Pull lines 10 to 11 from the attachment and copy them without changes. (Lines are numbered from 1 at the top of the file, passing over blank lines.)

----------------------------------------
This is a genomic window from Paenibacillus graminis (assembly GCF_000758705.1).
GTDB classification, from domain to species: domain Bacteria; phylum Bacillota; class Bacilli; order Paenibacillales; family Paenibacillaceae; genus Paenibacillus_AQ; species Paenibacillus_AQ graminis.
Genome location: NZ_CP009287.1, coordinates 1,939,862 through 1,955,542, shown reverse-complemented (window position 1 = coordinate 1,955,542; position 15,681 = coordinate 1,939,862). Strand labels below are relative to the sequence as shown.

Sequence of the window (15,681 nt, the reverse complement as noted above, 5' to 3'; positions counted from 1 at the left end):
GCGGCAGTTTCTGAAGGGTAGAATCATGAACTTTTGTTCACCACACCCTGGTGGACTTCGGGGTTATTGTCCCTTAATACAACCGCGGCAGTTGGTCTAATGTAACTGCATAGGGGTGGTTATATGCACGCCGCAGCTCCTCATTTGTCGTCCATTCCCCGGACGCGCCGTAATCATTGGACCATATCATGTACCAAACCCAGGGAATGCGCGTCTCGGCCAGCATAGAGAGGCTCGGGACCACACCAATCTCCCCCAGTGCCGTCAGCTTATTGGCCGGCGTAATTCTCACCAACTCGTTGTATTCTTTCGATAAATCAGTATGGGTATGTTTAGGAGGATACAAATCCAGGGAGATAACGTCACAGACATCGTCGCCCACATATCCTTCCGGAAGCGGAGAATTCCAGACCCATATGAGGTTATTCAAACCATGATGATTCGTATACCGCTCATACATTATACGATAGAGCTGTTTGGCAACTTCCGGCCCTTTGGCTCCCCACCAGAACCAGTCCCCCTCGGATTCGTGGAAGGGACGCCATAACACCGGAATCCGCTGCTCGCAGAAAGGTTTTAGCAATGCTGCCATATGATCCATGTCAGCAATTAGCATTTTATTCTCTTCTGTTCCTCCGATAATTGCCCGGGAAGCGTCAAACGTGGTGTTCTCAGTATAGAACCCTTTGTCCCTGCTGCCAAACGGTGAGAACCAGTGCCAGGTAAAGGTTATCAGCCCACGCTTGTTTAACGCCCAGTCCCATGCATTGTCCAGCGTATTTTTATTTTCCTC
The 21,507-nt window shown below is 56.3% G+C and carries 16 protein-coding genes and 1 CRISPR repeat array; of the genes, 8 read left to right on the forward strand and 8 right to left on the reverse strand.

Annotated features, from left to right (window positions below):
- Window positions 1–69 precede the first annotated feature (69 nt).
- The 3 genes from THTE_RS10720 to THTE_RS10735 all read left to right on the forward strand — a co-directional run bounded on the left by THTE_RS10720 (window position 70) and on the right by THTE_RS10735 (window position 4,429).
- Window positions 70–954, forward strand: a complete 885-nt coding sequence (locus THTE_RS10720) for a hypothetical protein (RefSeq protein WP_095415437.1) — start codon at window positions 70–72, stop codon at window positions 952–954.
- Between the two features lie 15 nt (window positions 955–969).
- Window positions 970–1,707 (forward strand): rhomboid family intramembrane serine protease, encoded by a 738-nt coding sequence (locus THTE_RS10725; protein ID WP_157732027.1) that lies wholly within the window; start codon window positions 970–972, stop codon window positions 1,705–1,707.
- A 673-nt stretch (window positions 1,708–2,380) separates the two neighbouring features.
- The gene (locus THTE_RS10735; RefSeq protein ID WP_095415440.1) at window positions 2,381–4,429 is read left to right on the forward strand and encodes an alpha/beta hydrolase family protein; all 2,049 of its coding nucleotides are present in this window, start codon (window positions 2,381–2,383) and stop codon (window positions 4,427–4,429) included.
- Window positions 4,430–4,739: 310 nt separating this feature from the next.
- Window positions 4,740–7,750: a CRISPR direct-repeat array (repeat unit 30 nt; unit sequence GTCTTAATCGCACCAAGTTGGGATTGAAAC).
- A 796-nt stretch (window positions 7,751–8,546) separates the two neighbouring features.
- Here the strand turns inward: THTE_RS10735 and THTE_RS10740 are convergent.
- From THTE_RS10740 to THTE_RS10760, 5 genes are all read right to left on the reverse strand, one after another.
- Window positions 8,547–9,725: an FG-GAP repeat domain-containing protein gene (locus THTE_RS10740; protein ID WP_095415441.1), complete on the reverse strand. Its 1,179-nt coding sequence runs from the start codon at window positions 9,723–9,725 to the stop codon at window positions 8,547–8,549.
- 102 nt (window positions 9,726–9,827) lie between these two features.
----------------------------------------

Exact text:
- Window positions 70–954, forward strand: a complete 885-nt coding sequence (locus THTE_RS10720) for a hypothetical protein (RefSeq protein WP_095415437.1) — start codon at window positions 70–72, stop codon at window positions 952–954.
- Between the two features lie 15 nt (window positions 955–969).